Friday, January 30, 2015

Similes from A Month of the Country now at Classic Stage

New York's  Classic Stage Company, an off-Broadway Company that  attracts   actors with bog office magnetizing names  is currently  presenting a  fine revival of Ivan Turgenev's    A Month in the  Country.

 Typical  of these long-ago  Russian plays,   there are plenty of  interesting  secondary characters with their  own subplots-- in this case romantic interests.   The most amusing of these is between the play's  country doctor  and  a  spinster,   which   lacks the sizzling passion of  the Country Estate's  beautiful  doyenne.   To wit  a hilarious   no-nonsense proposal which  nevertheless insures that the Good  Doctor  has a   fully  functioning libido  as indicated  by his assurance  that    her "somewhat old-maidish" ways will be no problems  since  "in the hands of a good husband, a woman is like soft wax." <br><br>

I  also liked this  this extend   simile in which the    beautiful, Natalya  tells  her  best  brainy friend  bored  chatelaine of a Russian estate who falls madly in love with her child's tutor.  She also has a flirtatious friendship with a  friend Ratikin   whose way with words   she  enjoys  but that don't move  her:

 "You’re clever, but... your words are like lace – intricate and beautifully constructed. But you know how they make it? Lace? In airless rooms without windows, hunched over their work fourteen hours a day. Lace is lovely, but give me a drink of fresh water on a hot day any time."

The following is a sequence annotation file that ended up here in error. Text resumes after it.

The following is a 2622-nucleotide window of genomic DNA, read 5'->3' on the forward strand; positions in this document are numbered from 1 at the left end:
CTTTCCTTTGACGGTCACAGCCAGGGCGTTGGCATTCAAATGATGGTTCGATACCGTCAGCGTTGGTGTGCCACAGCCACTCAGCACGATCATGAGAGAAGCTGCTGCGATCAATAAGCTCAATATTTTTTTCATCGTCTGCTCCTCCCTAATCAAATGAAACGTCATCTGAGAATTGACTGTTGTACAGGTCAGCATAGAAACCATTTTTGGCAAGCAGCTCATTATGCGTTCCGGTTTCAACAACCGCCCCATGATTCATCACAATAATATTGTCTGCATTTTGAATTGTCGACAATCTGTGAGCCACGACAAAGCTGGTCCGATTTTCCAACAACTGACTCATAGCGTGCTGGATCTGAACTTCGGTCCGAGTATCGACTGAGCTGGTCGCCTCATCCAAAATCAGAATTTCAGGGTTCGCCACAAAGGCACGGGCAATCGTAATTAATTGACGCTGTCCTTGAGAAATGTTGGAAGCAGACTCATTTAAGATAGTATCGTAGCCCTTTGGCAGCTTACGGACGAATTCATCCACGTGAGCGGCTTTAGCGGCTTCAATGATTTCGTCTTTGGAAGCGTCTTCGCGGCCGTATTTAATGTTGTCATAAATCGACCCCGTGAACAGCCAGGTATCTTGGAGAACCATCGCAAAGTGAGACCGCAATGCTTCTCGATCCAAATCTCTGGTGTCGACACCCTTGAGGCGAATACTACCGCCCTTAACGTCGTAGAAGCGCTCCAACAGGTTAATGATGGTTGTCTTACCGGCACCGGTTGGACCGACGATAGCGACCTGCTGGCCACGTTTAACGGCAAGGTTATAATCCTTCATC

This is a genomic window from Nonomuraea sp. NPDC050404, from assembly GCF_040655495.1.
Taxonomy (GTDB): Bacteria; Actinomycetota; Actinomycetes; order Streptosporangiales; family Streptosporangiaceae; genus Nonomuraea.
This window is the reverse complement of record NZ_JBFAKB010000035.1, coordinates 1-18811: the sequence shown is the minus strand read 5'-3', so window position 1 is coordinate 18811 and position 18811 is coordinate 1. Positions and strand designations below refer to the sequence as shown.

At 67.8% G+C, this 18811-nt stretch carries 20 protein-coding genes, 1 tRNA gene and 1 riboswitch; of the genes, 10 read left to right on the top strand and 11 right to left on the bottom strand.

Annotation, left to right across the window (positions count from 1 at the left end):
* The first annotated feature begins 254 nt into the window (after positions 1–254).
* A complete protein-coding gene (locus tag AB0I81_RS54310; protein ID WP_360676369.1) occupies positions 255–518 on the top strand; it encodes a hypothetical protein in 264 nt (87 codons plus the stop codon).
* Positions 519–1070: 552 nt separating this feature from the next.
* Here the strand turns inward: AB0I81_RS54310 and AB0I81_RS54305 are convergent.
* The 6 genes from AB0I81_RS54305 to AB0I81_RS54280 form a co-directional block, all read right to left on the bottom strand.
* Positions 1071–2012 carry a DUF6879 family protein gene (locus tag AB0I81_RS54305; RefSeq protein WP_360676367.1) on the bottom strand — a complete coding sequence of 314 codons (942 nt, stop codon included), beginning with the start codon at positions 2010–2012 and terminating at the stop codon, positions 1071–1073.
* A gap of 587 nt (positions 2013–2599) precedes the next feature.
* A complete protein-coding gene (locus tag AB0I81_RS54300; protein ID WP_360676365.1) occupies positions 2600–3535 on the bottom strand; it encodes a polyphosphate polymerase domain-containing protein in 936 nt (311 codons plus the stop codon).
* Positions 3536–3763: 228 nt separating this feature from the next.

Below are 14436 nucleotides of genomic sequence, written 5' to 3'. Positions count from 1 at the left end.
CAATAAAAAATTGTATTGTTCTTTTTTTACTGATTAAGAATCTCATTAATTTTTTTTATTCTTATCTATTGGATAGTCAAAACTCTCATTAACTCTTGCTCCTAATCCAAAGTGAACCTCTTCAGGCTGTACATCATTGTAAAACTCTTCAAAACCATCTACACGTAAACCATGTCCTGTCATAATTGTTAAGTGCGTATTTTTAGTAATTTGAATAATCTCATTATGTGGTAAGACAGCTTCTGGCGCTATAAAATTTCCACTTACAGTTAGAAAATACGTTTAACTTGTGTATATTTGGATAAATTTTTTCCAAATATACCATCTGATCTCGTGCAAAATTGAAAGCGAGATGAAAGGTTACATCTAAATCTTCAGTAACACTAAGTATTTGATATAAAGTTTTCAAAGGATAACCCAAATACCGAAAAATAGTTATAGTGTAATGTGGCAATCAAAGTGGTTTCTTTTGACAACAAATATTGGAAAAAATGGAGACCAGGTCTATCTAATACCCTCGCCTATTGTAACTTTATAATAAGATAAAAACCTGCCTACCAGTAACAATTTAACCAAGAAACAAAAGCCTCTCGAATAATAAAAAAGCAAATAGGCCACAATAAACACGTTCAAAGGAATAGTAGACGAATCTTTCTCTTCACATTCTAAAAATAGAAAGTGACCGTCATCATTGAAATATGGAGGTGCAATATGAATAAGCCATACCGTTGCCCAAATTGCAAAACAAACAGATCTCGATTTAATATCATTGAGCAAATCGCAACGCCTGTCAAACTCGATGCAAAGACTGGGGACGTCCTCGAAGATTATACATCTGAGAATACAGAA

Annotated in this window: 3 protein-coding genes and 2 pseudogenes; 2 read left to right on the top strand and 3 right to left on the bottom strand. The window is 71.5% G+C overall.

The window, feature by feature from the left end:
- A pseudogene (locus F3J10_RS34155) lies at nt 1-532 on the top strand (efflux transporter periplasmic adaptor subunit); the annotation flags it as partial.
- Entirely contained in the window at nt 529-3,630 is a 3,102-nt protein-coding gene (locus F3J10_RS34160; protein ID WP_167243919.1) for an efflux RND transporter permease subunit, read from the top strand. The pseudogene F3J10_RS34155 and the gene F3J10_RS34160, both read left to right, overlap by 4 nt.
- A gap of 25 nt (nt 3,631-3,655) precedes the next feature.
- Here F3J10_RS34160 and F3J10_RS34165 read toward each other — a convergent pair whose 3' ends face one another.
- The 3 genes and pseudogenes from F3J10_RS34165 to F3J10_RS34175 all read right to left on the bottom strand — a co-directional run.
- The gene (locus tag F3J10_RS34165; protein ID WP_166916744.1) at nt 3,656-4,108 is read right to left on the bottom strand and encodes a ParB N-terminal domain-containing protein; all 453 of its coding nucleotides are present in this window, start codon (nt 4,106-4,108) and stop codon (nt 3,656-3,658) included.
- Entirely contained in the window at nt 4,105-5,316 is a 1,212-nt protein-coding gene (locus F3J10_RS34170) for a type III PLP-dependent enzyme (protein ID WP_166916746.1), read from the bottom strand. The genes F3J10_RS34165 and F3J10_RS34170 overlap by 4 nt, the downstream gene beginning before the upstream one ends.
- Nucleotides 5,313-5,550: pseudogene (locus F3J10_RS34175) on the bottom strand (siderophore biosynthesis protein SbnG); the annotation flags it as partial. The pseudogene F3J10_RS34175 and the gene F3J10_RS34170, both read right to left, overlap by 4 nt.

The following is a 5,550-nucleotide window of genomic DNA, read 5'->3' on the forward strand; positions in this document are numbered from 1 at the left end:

Here's a link  to my review of the production

Thursday, January 22, 2015

Colorful speech comes natural to the Irish--

 New York's invaluable Irish Rep Theater  is currently  reviving Hugh Leaonard's  D a--   the title character being the father   from whom his son Charlie  would like to distance himself.  But this being an Irish play,  the  old guy refuses to stay put   even after he's  dead --  or as   Charlie puts it
"he keeps coming back  like  a  yo-yo."

This being a memory play  we also  see Charlie being interviewed for his first job  by the dour Mr.  Drumm  who    knows  the boy is too smart for it  and  advises him not to  take it with this pungent simile    "jobs are like lobster pots, harder to get out of than into. . ."  And sure enough,  it takes thirteen years for Charlie to  get out of that figurative lobster pot.

Once he  is in London and a successful playwright  he wants his aging Da  to   come live with him and greets the old man's refusal with  "you'd rather stay here  instead like a maggot in a cabbage and die of neglect."

Here's a link to Curtainup's   review  of  the production